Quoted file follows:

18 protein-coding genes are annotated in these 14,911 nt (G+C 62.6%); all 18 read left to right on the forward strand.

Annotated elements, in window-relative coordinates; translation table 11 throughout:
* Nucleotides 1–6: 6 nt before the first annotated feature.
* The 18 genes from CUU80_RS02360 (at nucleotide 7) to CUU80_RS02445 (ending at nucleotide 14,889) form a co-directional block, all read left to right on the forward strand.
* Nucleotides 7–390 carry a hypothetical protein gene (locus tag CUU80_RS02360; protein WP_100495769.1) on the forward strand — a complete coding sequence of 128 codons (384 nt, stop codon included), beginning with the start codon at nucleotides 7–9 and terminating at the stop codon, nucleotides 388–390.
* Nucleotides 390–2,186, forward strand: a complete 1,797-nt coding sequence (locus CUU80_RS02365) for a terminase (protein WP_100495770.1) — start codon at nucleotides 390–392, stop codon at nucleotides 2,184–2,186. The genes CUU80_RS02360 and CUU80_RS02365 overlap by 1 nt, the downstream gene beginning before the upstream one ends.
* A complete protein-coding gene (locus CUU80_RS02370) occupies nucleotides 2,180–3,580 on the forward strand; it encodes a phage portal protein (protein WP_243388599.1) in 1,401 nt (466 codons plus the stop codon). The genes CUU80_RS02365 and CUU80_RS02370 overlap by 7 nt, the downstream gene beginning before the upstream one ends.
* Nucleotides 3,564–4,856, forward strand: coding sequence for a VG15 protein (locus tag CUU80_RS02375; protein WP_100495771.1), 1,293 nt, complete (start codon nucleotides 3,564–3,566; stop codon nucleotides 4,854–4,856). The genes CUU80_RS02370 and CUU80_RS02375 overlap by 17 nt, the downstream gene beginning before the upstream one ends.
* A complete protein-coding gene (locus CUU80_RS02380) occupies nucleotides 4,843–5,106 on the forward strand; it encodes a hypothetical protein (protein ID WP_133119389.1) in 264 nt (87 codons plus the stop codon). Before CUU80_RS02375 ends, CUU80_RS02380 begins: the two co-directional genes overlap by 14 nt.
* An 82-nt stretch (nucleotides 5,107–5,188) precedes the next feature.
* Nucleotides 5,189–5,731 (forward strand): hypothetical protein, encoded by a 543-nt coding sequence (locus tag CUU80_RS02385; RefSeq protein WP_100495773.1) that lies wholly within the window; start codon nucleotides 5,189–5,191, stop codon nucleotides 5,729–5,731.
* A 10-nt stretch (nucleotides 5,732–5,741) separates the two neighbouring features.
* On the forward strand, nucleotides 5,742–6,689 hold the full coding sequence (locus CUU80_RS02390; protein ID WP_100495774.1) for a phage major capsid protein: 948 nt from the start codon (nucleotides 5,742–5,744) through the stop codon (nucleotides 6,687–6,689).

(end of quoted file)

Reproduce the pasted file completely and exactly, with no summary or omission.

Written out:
18 protein-coding genes are annotated in these 14,911 nt (G+C 62.6%); all 18 read left to right on the forward strand.

Annotated elements, in window-relative coordinates; translation table 11 throughout:
* Nucleotides 1–6: 6 nt before the first annotated feature.
* The 18 genes from CUU80_RS02360 (at nucleotide 7) to CUU80_RS02445 (ending at nucleotide 14,889) form a co-directional block, all read left to right on the forward strand.
* Nucleotides 7–390 carry a hypothetical protein gene (locus tag CUU80_RS02360; protein WP_100495769.1) on the forward strand — a complete coding sequence of 128 codons (384 nt, stop codon included), beginning with the start codon at nucleotides 7–9 and terminating at the stop codon, nucleotides 388–390.
* Nucleotides 390–2,186, forward strand: a complete 1,797-nt coding sequence (locus CUU80_RS02365) for a terminase (protein WP_100495770.1) — start codon at nucleotides 390–392, stop codon at nucleotides 2,184–2,186. The genes CUU80_RS02360 and CUU80_RS02365 overlap by 1 nt, the downstream gene beginning before the upstream one ends.
* A complete protein-coding gene (locus CUU80_RS02370) occupies nucleotides 2,180–3,580 on the forward strand; it encodes a phage portal protein (protein WP_243388599.1) in 1,401 nt (466 codons plus the stop codon). The genes CUU80_RS02365 and CUU80_RS02370 overlap by 7 nt, the downstream gene beginning before the upstream one ends.
* Nucleotides 3,564–4,856, forward strand: coding sequence for a VG15 protein (locus tag CUU80_RS02375; protein WP_100495771.1), 1,293 nt, complete (start codon nucleotides 3,564–3,566; stop codon nucleotides 4,854–4,856). The genes CUU80_RS02370 and CUU80_RS02375 overlap by 17 nt, the downstream gene beginning before the upstream one ends.
* A complete protein-coding gene (locus CUU80_RS02380) occupies nucleotides 4,843–5,106 on the forward strand; it encodes a hypothetical protein (protein ID WP_133119389.1) in 264 nt (87 codons plus the stop codon). Before CUU80_RS02375 ends, CUU80_RS02380 begins: the two co-directional genes overlap by 14 nt.
* An 82-nt stretch (nucleotides 5,107–5,188) precedes the next feature.
* Nucleotides 5,189–5,731 (forward strand): hypothetical protein, encoded by a 543-nt coding sequence (locus tag CUU80_RS02385; RefSeq protein WP_100495773.1) that lies wholly within the window; start codon nucleotides 5,189–5,191, stop codon nucleotides 5,729–5,731.
* A 10-nt stretch (nucleotides 5,732–5,741) separates the two neighbouring features.
* On the forward strand, nucleotides 5,742–6,689 hold the full coding sequence (locus CUU80_RS02390; protein ID WP_100495774.1) for a phage major capsid protein: 948 nt from the start codon (nucleotides 5,742–5,744) through the stop codon (nucleotides 6,687–6,689).